The following essay was written by Krystle DuPree, a working mother and member of the Ann Arbor School Board. The views expressed here are hers and not those of the Ann Arbor School Board, her employer, or any other group.
In March of 2020, the world as we knew it came to a grinding halt. Restaurants lowered their numbers to a close. A new fashion and safety accessory emerged as we all covered our faces in crowded spaces. Most significantly, schools and childcare centers that served as essential support to parents and working families closed their doors in the name of health and safety. However, although schools and childcare centers closed, for many parents, work continued, so they faced a significant dilemma, according to the U.S Census bureau. Parents either have had to cut back on work hours or usher in a new generation of latchkey kids.
In states that lead the way in school closures, women were 68% more likely to cut back on or stop working during the school closures in 2020. 1 in 5 working adults stated that they stopped working during the pandemic due to a lack of or a significant change in childcare. Of those not working, women ages 25-44 were almost three times as likely as men not to be working due to childcare demands. When we think of the disproportionate effect on Black and Brown women, Essence magazine noted in December of 2020 that Black mothers are twice as likely to be responsible for all their family’s childcare and housework during COVID-19 compared to white women.
√Addressing the financial burden of childcare can also be essential in uplifting the incomes of women and low-income families overall. Oriana Powell from Mothering Justice describes childcare as “critical infrastructure; mamas and caregivers know that childcare is essential to economic growth. There is no recovery without a Universal Childcare System.” In a recent piece for CNBC, Megan Leonhardt wrote that the number of women working full-time would increase by 17% if the U.S. expanded access to stable and consistent childcare. The number of women working without a college degree would jump by about 31%.
≈href=”https://www.mlive.com/news/ann-arbor/2021/05/board-members-parents-ask-for-solutions-in-ann-arbor-schools-child-care-issue.html” rel=”noopener” target=”_blank”>Recently, at an Ann Arbor public schools meeting, well over half of the public comments were given by single parents and working mothers concerned over childcare, many who feel their children will have no other choice than to be latchkey kids. One parent stated that she would have few options for childcare, either leaving her 8-year-old student at home alone, cutting back on work, or “beg” out-of-state relatives to care for them. Many commenters noted significant equity concerns with the lack of availability in childcare and its impact on BIPOC. Another parent highlighted comments from Congresswoman Debbie Dingell who noted that ongoing lack of childcare could keep people, and mostly women, from returning to work, exacerbating the labor shortage.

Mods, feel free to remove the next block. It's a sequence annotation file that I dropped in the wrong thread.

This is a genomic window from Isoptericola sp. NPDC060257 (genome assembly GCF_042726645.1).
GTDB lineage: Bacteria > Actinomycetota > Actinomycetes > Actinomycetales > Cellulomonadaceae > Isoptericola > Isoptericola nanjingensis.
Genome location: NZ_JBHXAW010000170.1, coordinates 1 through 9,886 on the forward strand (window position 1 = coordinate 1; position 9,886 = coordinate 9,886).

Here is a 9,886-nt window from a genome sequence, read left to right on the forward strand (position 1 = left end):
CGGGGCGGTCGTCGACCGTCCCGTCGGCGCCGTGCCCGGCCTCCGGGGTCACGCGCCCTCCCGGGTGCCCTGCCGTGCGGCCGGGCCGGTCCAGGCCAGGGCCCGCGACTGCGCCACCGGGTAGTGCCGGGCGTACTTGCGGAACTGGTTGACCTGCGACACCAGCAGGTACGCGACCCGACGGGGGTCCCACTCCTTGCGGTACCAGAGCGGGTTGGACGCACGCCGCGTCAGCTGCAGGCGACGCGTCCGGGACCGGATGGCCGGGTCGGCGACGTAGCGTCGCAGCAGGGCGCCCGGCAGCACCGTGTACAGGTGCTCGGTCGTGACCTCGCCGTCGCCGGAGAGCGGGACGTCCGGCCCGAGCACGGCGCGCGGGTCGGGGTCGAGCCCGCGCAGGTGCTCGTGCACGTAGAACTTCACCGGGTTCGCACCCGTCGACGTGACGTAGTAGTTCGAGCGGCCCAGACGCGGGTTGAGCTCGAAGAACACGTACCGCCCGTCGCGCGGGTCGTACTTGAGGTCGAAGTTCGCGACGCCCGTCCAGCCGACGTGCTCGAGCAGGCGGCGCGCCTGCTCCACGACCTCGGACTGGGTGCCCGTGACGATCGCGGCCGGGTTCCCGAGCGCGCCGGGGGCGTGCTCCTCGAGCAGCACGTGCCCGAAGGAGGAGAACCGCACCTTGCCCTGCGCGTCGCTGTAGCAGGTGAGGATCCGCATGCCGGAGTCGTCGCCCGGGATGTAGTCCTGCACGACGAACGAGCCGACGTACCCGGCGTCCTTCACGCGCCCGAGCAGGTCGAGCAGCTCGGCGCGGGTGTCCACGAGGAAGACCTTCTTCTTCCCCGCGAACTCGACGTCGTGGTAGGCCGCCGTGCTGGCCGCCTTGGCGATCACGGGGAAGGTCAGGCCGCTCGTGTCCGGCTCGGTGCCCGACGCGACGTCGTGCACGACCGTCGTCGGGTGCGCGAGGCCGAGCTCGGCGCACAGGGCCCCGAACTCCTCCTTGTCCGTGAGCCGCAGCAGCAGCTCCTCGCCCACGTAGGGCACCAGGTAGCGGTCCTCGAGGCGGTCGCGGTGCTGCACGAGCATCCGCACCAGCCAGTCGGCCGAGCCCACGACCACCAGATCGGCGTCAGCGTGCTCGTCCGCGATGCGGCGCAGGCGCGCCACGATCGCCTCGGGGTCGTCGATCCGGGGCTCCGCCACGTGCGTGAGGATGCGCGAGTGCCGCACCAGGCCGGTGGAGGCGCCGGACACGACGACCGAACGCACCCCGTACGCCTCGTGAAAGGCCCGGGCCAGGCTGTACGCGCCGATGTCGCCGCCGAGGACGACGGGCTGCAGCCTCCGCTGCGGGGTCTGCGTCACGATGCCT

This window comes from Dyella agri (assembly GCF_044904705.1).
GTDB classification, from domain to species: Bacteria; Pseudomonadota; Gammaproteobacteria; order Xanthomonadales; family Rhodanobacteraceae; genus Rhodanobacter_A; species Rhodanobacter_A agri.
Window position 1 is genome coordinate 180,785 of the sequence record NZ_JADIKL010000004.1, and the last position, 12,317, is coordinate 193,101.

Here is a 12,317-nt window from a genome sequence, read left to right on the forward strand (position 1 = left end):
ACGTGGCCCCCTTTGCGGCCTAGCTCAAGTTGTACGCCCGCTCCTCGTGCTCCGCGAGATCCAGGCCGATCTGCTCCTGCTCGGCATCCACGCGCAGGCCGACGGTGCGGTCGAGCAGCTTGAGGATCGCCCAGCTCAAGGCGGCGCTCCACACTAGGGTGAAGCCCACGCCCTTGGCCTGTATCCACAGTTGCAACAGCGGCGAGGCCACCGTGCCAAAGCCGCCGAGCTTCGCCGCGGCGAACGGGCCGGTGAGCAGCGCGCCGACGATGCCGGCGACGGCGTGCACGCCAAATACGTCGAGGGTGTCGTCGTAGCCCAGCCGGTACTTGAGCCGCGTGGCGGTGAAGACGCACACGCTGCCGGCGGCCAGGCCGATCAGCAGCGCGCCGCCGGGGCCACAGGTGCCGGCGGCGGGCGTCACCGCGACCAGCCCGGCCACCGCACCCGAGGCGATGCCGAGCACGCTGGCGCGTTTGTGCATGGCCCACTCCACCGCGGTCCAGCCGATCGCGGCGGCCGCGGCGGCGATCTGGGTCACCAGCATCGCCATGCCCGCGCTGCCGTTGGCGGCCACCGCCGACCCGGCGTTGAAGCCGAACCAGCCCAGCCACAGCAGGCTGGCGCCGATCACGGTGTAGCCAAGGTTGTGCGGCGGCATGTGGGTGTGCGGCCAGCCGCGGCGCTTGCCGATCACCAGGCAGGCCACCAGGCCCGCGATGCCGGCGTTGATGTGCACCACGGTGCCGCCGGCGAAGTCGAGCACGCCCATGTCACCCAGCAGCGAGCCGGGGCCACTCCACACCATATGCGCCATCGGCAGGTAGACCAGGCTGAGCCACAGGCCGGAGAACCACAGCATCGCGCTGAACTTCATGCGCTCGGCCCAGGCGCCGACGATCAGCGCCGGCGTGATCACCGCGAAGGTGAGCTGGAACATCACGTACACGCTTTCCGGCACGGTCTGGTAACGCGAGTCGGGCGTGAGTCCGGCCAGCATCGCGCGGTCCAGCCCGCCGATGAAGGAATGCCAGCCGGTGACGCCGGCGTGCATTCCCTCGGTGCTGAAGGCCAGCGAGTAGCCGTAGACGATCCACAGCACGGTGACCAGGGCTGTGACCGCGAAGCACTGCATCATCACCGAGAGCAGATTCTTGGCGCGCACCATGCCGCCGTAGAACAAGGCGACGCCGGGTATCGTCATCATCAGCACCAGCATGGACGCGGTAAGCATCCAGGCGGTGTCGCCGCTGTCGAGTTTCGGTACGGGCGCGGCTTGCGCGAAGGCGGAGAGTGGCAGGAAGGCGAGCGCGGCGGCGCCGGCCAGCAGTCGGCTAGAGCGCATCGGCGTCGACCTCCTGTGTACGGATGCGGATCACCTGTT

The stories shared at the Ann Arbor School Board meeting that night were real from a community perspective. The vulnerability and openness of these families were staggering given the harsh realities of the child welfare system. In an April article at Next City titled “In the Child Welfare System, Black Families Should Matter”, Steve Volk wrote that Black people comprise about 13 percent of the total United States population and 25 percent of the youth in foster care. The article said that multiple studies have shown that Black families are less likely than white families to receive in-home services called “preventive services” that are intended to keep families together and that child welfare professionals also often assume Black parents are less likely to change. University of New Hampshire social work professor Vernon Brooks Carter looked at 418 substantiated cases of a lack of supervision. Carter found that Black children were more than three times as likely to be removed from their parent’s care for being left home alone than White children under similar circumstances.
The accessibility and affordability of childcare are essential in our society but, for low-income and Black and Brown families, the need is even more urgent and critical. Without significant affordable and accessible childcare and support, many parents will risk having their family separated via the child welfare system and fed into the system of poverty. So, as we continue to build our advocacy around equity, let us understand the need for childcare and the need to truly support families.